Because of the high temperatures and high rotational speeds imposed on the bearing assembly by operation of the x-ray tube, according to another embodiment of the present invention, a coating may be applied to the carbon-carbon composite bearing cage 88 to allow it to operate more effectively by reducing part-wear and increasing lubricative properties. That is, a dry film or self-lubricating coating can be applied to bearing cage 88 for purposes of lubrication. Referring now to FIG. 6, a partial cross-sectional view of a bearing cage 88 is shown. As shown therein, a combination coating 96 is applied to the base material (i.e., carbon-carbon composite) that forms the bearing cage 88. The combination coating 96 includes a bonding layer 98 (i.e., interlayer) and a lubricant layer 100. The bonding layer 98 is formed from a bonding material (i.e., an adhesion promoter) such as platinum, tungsten, molybdenum, chromium, nickel, silicon, copper, or titanium, although it is also envisioned that other suitable materials could also be used. The bonding layer 98 promotes adhesion between lubricant layer 100 and bearing cage 88 through a finite mutual solubility with the lubricant layer material and the base material of bearing cage 88. Ti and W metals, for example, provide both mechanical adhesion provided through a deposition process and chemical adhesion between bearing cage 88 and lubricant layer 100. In one embodiment, the bonding layer 98 is deposited on bearing cage 88 with a thickness from 10-100 nanometers so as to coat the bearing cage 88. It is also envisioned that bonding layer can have a greater thickness, such as 5-20 microns for example, or alternatively, that an intermediate layer of 5-20 microns be applied to the thin 10-100 nm base bonding layer. Where bearing cage 88 is formed of a carbon-carbon composite, a thickness in the range of 5-20 microns for either bonding layer 98 or an intermediate layer can serve to, at least in part, fill-in irregularities that may be present on the carbon-carbon composite surface and present a smooth surface to which lubricant layer 100 can be applied. A smoother lubricant layer 100 will thus be formed, which may decrease wear in the bearing cage, extend bearing assembly life, and decrease subsequent machining costs. While specified thickness ranges for bonding layer 98 (and possibly an intermediate layer) have been set forth above, a thickness that is greater or lesser than these ranges can also be applied to bearing cage 88.

Lubricant layer 100 is deposited on top of bonding layer 98 in order to reduce friction between bearing cage 88 and the bearing balls 90 shown in FIG. 5. Lubricant layer 100 can be composed of any known dry film lubricant material suitable for use with bearings in an x-ray tube environment. Silver is typically used as a lubricant when operating temperatures in the x-ray tube environment exceed 400 degrees Celsius and serves to minimize formation of adhesive junctions between bearing cage 88, bearing balls 76, 78, and races 72, 74, 80, and 82. (shown in FIG. 4) Being a relatively soft coating, silver is able to transfer from bearing cage 88 to either of the bearing balls and the races and maintain low friction therebetween. While silver has been described as a preferred lubricant layer 100, it is also envisioned that other metallic lubricants can also be used such as gold, lead, or lead-tin. Furthermore, other solid lubricants may be added to form a “combination material” composed of, for example, silver and another lubricant, such as tungsten disulfides (WS2), molybdenum disulfide (MoS2), calcium fluoride (CaF2), CaF2BaF2 eutectics, and the like. Other advanced, high temperature, self-lubricating coatings can also be used for the bearings, such as a nano-alloyed carbon coating.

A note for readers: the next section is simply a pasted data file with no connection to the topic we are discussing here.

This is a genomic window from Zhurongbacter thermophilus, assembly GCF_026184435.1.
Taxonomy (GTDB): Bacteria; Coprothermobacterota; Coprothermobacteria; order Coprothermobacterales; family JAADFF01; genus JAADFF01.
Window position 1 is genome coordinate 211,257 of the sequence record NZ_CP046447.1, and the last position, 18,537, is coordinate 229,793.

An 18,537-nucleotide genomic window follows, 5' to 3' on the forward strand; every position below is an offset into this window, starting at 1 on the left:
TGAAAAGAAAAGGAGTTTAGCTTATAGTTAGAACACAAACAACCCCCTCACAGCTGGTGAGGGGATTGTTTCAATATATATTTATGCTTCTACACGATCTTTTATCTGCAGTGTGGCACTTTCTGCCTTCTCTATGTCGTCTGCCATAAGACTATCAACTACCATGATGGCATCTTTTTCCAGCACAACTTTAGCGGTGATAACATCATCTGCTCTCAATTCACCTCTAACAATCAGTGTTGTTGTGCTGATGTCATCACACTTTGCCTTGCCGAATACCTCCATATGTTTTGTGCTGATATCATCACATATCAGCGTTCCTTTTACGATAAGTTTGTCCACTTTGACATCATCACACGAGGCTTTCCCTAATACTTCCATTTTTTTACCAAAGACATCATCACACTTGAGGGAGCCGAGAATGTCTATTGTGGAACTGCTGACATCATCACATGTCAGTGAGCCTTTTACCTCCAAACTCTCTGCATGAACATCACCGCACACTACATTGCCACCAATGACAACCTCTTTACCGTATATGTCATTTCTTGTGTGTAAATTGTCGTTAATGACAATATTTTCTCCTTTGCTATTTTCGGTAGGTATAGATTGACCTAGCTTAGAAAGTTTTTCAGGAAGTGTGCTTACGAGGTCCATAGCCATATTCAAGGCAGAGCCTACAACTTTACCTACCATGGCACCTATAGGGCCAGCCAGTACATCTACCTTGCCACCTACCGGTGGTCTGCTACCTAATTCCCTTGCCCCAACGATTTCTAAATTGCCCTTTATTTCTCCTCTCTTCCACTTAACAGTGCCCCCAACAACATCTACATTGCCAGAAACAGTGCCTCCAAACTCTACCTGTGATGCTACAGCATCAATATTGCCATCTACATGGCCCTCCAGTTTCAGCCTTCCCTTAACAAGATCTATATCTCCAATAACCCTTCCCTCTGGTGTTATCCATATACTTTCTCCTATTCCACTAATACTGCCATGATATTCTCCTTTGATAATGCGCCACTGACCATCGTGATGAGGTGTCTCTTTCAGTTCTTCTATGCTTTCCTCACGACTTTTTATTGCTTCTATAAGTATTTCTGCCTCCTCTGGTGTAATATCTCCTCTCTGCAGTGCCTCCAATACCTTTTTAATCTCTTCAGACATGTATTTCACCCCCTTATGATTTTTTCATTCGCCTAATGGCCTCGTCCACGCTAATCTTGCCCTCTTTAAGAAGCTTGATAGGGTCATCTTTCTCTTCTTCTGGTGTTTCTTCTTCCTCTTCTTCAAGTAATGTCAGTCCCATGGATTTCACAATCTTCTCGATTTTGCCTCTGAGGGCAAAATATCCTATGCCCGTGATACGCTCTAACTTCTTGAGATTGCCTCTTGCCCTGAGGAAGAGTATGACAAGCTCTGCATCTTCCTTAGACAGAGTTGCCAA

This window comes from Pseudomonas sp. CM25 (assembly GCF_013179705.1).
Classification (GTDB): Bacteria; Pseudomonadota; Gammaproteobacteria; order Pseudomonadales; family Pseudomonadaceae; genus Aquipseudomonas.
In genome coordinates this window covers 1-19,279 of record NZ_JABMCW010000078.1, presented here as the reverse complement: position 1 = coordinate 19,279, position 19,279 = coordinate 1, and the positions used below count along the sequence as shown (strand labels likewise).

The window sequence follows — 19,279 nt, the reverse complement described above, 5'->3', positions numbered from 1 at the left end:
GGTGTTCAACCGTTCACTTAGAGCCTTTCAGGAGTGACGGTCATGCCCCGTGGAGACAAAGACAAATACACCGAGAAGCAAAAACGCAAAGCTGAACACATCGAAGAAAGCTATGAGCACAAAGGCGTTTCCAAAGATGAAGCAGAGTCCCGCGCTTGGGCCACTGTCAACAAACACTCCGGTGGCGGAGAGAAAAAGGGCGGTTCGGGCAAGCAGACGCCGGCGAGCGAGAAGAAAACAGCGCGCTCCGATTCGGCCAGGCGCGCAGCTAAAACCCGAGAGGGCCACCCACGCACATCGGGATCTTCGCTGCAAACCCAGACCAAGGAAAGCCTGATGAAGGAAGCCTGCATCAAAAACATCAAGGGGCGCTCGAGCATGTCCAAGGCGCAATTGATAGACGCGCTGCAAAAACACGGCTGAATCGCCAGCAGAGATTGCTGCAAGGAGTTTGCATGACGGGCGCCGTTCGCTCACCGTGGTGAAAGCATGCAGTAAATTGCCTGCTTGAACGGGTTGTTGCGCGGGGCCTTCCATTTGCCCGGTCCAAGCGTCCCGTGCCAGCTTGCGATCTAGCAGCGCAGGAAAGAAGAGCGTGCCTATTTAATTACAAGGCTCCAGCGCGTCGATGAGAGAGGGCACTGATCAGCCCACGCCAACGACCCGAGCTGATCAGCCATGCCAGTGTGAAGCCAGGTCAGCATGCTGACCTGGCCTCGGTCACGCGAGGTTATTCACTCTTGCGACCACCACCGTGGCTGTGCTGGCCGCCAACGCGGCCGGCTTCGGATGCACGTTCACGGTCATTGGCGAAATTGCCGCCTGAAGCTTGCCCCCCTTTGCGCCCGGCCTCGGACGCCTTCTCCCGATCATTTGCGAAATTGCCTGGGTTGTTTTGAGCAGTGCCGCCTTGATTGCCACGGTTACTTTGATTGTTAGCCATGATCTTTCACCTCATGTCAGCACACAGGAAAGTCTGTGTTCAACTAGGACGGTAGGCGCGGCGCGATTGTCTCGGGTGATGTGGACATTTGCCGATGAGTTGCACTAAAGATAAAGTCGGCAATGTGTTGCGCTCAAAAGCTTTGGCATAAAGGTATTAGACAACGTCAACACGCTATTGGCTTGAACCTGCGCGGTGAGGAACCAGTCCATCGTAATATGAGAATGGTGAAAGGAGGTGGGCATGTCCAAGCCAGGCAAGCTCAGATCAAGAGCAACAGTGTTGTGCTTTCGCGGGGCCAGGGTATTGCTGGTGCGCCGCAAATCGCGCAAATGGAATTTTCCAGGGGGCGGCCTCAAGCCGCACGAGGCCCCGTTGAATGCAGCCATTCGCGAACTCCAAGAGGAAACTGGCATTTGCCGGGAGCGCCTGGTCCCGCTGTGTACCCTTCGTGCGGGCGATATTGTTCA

While lubricant layer 100 is shown deposited on top of bonding layer 98 in FIG. 6, it is also envisioned that lubricant layer 100 could be directly applied to the carbon-carbon composite of bearing cage 88 without any bonding layer 98 therebetween.

It is also envisioned that, rather than bonding layer 98 and lubricant layer 100 being two distinct layers, a gradient type coating can be applied to bearing cage 88. Referring now to FIG. 7, a gradient coating 102 is shown deposited on the carbon-carbon composite of bearing cage 88 that is comprised of a bonding layer 98, a transition layer 104, and a lubricant layer 100. The gradient coating 102 contains a gradual change in materials, such as from nickel to silver, that forms chemical bonds between adjoining layers and minimizes a coefficient of thermal expansion mismatch between adjacent coating layers, thus enhancing overall adhesion. For example, bonding layer 98 can be formed from 100% nickel to adhere to bearing cage 88. Transition layer 104 is positioned above bonding layer 98 and contains a percentage of bonding material therein (e.g., 50% nickel) and a percentage of a lubricant material used to form lubricant layer 100 (e.g., 50% silver). The transition layer 104 is shown as a single layer in FIG. 7, however, it is envisioned that transition layer 104 could be comprised of several layers, with each layer containing different percentages of bonding material and lubricant material so as to slowly transition from the bonding layer 98 to lubricant layer 100.